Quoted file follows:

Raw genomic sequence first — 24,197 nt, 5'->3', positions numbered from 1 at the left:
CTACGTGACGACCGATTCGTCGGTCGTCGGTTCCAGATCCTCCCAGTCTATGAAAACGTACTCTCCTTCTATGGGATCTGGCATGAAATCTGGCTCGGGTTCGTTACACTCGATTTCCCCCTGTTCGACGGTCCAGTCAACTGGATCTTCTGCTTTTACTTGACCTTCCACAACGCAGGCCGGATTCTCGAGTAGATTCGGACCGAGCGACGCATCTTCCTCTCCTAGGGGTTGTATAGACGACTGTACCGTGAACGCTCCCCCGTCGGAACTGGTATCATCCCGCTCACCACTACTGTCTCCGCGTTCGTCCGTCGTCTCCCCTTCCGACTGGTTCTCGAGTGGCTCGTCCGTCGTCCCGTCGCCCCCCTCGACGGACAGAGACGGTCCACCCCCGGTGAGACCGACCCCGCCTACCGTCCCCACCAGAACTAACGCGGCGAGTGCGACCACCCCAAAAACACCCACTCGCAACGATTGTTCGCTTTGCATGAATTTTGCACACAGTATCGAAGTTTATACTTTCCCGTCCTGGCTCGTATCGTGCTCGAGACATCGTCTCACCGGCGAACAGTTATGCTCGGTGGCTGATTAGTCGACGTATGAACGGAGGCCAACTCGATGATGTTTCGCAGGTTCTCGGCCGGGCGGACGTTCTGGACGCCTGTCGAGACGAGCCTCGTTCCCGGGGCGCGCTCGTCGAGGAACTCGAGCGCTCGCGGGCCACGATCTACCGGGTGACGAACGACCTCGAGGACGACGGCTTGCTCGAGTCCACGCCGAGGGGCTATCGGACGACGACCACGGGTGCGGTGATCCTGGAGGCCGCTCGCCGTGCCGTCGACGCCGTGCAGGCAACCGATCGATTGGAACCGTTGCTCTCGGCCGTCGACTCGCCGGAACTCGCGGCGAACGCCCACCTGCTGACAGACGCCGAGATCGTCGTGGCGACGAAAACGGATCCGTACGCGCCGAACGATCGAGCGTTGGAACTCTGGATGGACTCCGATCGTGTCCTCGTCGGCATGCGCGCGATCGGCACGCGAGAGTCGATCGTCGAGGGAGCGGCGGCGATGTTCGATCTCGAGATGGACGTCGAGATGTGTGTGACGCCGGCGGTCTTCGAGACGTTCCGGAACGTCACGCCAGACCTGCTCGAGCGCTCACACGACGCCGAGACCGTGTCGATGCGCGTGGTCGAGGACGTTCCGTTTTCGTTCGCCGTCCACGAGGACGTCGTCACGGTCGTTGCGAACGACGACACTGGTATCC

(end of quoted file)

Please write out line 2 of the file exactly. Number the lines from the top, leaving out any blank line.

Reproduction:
CTACGTGACGACCGATTCGTCGGTCGTCGGTTCCAGATCCTCCCAGTCTATGAAAACGTACTCTCCTTCTATGGGATCTGGCATGAAATCTGGCTCGGGTTCGTTACACTCGATTTCCCCCTGTTCGACGGTCCAGTCAACTGGATCTTCTGCTTTTACTTGACCTTCCACAACGCAGGCCGGATTCTCGAGTAGATTCGGACCGAGCGACGCATCTTCCTCTCCTAGGGGTTGTATAGACGACTGTACCGTGAACGCTCCCCCGTCGGAACTGGTATCATCCCGCTCACCACTACTGTCTCCGCGTTCGTCCGTCGTCTCCCCTTCCGACTGGTTCTCGAGTGGCTCGTCCGTCGTCCCGTCGCCCCCCTCGACGGACAGAGACGGTCCACCCCCGGTGAGACCGACCCCGCCTACCGTCCCCACCAGAACTAACGCGGCGAGTGCGACCACCCCAAAAACACCCACTCGCAACGATTGTTCGCTTTGCATGAATTTTGCACACAGTATCGAAGTTTATACTTTCCCGTCCTGGCTCGTATCGTGCTCGAGACATCGTCTCACCGGCGAACAGTTATGCTCGGTGGCTGATTAGTCGACGTATGAACGGAGGCCAACTCGATGATGTTTCGCAGGTTCTCGGCCGGGCGGACGTTCTGGACGCCTGTCGAGACGAGCCTCGTTCCCGGGGCGCGCTCGTCGAGGAACTCGAGCGCTCGCGGGCCACGATCTACCGGGTGACGAACGACCTCGAGGACGACGGCTTGCTCGAGTCCACGCCGAGGGGCTATCGGACGACGACCACGGGTGCGGTGATCCTGGAGGCCGCTCGCCGTGCCGTCGACGCCGTGCAGGCAACCGATCGATTGGAACCGTTGCTCTCGGCCGTCGACTCGCCGGAACTCGCGGCGAACGCCCACCTGCTGACAGACGCCGAGATCGTCGTGGCGACGAAAACGGATCCGTACGCGCCGAACGATCGAGCGTTGGAACTCTGGATGGACTCCGATCGTGTCCTCGTCGGCATGCGCGCGATCGGCACGCGAGAGTCGATCGTCGAGGGAGCGGCGGCGATGTTCGATCTCGAGATGGACGTCGAGATGTGTGTGACGCCGGCGGTCTTCGAGACGTTCCGGAACGTCACGCCAGACCTGCTCGAGCGCTCACACGACGCCGAGACCGTGTCGATGCGCGTGGTCGAGGACGTTCCGTTTTCGTTCGCCGTCCACGAGGACGTCGTCACGGTCGTTGCGAACGACGACACTGGTATCC